In terms of interventions, the findings suggest that strategies for promoting well-being may need to be tailored to the specific cultural and religious context. In secular societies, positive psychology interventions that focus on cultivating positive emotions and enhancing daily happiness, such as mindfulness practices or gratitude exercises, may be more effective (Sin & Lyubomirsky, 2009)[6]. In religious cultures, interventions that align with religious values and promote spiritual growth may be more relevant and impactful[3].

Recent research has also highlighted the importance of considering individual differences in the pursuit of well-being. A study by Roksa et al. (2022)[5] found that the relationship between religiosity and life satisfaction varies depending on an individual’s level of intrinsic religiosity. This suggests that the role of religion in promoting well-being may be more complex than previously thought, and that interventions should take into account the unique ways in which individuals experience and express their faith.


The study by Diener et al. (2022)[1] offers valuable insights into the complex relationship between happiness, religion, and life satisfaction on a global scale. It challenges our assumptions about the universality of well-being and highlights the importance of considering cultural and religious contexts in our understanding of what it means to live a fulfilling life.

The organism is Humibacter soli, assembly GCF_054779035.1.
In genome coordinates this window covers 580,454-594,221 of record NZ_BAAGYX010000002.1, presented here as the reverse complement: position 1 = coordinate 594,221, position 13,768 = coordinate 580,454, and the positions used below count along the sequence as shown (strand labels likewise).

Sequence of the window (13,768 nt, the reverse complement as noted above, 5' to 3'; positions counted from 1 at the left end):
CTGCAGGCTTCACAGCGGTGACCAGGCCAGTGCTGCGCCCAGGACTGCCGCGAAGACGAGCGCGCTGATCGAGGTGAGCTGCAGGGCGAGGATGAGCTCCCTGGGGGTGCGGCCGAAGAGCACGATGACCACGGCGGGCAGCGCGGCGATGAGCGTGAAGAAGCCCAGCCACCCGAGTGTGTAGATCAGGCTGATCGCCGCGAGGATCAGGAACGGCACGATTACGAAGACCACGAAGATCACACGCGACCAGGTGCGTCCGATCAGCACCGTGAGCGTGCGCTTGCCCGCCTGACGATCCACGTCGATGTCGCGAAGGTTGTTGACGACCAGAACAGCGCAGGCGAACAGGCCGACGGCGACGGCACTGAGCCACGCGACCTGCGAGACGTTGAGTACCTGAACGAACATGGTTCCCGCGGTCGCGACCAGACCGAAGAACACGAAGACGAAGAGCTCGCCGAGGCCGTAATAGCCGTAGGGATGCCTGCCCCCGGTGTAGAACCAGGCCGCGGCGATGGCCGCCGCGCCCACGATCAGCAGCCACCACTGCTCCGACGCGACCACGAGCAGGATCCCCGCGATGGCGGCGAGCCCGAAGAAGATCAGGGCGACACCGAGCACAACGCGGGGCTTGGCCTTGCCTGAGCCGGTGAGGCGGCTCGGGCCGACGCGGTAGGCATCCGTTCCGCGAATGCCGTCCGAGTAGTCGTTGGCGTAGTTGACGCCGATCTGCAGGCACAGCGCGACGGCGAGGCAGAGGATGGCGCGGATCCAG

As we continue to explore the factors that contribute to well-being, it is crucial to approach this topic with cultural sensitivity and an open mind. By acknowledging the diverse paths to life satisfaction and learning from the insights offered by global studies like this one, we can develop a more comprehensive and inclusive understanding of what it means to thrive.

Ultimately, the pursuit of well-being is a deeply personal journey, shaped by our individual experiences, beliefs, and cultural backgrounds. By embracing the richness and diversity of these experiences, we can work towards a world where every individual has the opportunity to find their own path to a meaningful and satisfying life.


  1. Diener, E., Tay, L., Myers, D. G., & Oishi, S. (2022). Happiness, religion, and life satisfaction. Emotion. Advance online publication.
  2. Hendriks, T., Warren, M. A., Schotanus-Dijkstra, M., Hassankhan, A., Graafsma, T., Bohlmeijer, E., & de Jong, J. (2020). How WEIRD are positive psychology interventions? A bibliometric analysis of randomized controlled trials on the science of well-being. The Journal of Positive Psychology, 16(4), 489-501.
  3. Park, J., Yoon, H., & Kim, J. (2021). The role of religion and spirituality in coping with the Covid-19 pandemic: A national longitudinal study. Journal of Religion and Health. Advance online publication.
  4. Roksa, J., Savla, J., & Sterling, S. (2022). Religion and subjective well-being across adulthood: A longitudinal study of race and gender differences. Advances in Life Course Research, 53, 100478.
  5. Sin, N. L., & Lyubomirsky, S. (2009). Enhancing well-being and alleviating depressive symptoms with positive psychology interventions: A practice-friendly meta-analysis. Journal of Clinical Psychology, 65(5), 467-487.